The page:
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I think, to sum this up, if a typical touring pro is a +4 to +5 cap, and the course is rated a 73, then you could expect them to shoot a 68 on a typical good day. Of course, they could certainly fire off a 63 or something like that - but just as easily shoot 73.
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I think, to sum this up, if a typical touring pro is a +4 to +5 cap, and the course is rated a 73, then you could expect them to shoot a 68 on a typical good day. Of course, they could certainly fire off a 63 or something like that - but just as easily shoot 73.

I think if it is a typical public course, setup in a typical manner the chance of them shooting a 73 would be very slim. With wide fairways and more readily available pins, they would be able to fire at them all day. I would say the likelyhood of a 63 would be much greater then the likelyhood of a 73.

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I played with a few guys out there that I would consider to be top pros. I agree that 73 is not likely but if you are having a bad day anything is possible. A 63 or 62 implies that they are putting well that day too so I would say throw that out. I think that so much depends on the type of player (steady golfer or pin shooter) and how they are playing that day.

In sum, I would say that 66 or 67 is going to be what you see as a good day for them but don't be surprised to see a stroke or two over par if they are off.
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  • 11 years later...
1 hour ago, jamo said:

I know this is an old thread that recently got bumped (glad to see I didn't say anything dumb a decade+ ago), but in 2007, Steve Marino played a DC-area goat track: https://www.washingtonpost.com/wp-dyn/content/article/2007/07/01/AR2007070101221.html?referrer=emailarticle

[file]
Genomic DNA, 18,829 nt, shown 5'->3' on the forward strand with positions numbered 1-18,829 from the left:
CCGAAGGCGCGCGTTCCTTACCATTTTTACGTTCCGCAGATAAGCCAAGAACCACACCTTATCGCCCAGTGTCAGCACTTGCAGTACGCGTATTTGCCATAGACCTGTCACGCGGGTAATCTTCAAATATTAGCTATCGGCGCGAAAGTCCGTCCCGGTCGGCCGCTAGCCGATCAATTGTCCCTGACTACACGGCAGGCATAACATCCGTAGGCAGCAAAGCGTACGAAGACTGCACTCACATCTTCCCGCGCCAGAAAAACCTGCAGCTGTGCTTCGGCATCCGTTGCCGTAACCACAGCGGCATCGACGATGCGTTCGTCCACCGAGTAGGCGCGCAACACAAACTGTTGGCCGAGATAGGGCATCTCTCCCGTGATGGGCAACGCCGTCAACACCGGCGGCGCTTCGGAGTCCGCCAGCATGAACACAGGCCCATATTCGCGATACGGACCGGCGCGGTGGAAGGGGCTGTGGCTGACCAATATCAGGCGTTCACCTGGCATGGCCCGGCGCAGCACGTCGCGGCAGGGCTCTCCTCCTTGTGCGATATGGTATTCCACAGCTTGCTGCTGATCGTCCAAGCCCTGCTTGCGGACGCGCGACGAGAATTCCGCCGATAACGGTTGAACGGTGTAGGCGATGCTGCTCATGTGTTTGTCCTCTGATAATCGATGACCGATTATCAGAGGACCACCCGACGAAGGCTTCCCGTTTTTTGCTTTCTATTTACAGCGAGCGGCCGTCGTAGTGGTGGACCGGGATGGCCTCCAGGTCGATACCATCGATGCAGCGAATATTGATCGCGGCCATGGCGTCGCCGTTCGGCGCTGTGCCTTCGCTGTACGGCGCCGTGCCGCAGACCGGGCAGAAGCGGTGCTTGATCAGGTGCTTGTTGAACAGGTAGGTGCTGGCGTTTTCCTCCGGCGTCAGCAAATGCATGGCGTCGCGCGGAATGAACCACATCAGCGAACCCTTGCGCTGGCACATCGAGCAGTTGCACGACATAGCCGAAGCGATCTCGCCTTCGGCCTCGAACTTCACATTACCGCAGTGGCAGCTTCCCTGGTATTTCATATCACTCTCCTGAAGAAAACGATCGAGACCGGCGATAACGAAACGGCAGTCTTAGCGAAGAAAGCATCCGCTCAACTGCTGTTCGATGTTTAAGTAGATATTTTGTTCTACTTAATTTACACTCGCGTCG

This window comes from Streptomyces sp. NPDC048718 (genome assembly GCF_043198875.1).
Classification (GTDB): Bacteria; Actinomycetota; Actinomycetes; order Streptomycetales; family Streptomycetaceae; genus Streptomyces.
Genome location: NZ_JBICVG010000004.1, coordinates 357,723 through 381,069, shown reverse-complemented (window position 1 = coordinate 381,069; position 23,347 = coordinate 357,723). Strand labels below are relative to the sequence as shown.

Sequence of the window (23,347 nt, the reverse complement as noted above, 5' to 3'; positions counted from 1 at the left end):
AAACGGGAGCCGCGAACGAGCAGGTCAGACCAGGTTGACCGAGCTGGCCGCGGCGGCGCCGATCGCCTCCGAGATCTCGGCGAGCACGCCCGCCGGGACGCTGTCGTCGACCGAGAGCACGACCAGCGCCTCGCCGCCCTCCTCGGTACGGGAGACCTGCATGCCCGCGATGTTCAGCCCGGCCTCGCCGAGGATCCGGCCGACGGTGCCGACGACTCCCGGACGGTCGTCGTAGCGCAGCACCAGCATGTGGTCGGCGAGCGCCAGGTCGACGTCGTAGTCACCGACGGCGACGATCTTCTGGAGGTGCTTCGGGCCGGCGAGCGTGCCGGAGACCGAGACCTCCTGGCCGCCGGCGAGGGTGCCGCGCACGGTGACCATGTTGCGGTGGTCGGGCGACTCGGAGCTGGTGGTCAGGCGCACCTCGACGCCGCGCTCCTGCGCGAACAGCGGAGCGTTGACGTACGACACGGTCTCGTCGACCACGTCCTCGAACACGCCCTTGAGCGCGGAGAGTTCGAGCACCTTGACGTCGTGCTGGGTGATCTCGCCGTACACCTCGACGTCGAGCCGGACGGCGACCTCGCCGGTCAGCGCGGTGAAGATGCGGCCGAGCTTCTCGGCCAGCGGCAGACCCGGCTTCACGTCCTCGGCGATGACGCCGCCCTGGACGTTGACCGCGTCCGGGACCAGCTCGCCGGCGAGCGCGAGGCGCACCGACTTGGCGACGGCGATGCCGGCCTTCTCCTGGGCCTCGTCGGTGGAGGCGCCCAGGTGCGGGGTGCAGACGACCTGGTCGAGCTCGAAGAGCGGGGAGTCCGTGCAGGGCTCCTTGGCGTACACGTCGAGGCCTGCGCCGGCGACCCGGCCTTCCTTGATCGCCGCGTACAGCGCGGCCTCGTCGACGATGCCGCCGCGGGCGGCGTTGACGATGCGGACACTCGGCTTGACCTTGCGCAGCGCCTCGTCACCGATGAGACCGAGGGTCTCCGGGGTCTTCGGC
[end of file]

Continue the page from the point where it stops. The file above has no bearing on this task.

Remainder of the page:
Yeah, this thread brought back some memories.  Good to see, at least in this thread, I didn't say anything bad over a decade ago.  

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The only defense Sugar Hill Golf Club would have against these guys would be that if the ball goes into the woods, it stays in the woods.

They could hunt for three hours and not find balls that literally hit the fairway and caromed into the woods.  The briars are thick and plentiful, and many of the wooded areas run steeply downhill.  The ninth fairway is a great example of this; if you hit it in the middle of the fairway, it is all but certain to run downhill into a ravine that is probably home to over a million dollars worth of golf balls.  It is a literal black hole for golf balls.  Of course, they would probably just take it over the trees in the dogleg and have about 120 yards in, so there's that.

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14 hours ago, jamo said:

I know this is an old thread that recently got bumped (glad to see I didn't say anything dumb a decade+ ago), but in 2007, Steve Marino played a DC-area goat track: https://www.washingtonpost.com/wp-dyn/content/article/2007/07/01/AR2007070101221.html?referrer=emailarticle

I played that course in college back in 1980. It was a goat track then. The only cool things were seeing the monuments in the distance and a very cool statue called The Awakening that you could see on the east end. It looked like a giant coming up out of the ground. The course was in terrible shape too. It needs a lot of love to get it back.

6EB321E7-1347-4F13-9620-DF3FED071E02.jpeg

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"Do they have spectators to find the balls they hit into the woods?"  This is a big one, in my opinion.  While watching the recent Open, I often wondered how long it would take me or you to find a ball hit into that really long, thick stuff, while pros have spotters and spectators to help out.

Course conditioning is a big one too.  A while back the city allowed our Donald Ross muni to dry out for a while.  When I say that a six inch putt could break six inches, I'm not kidding.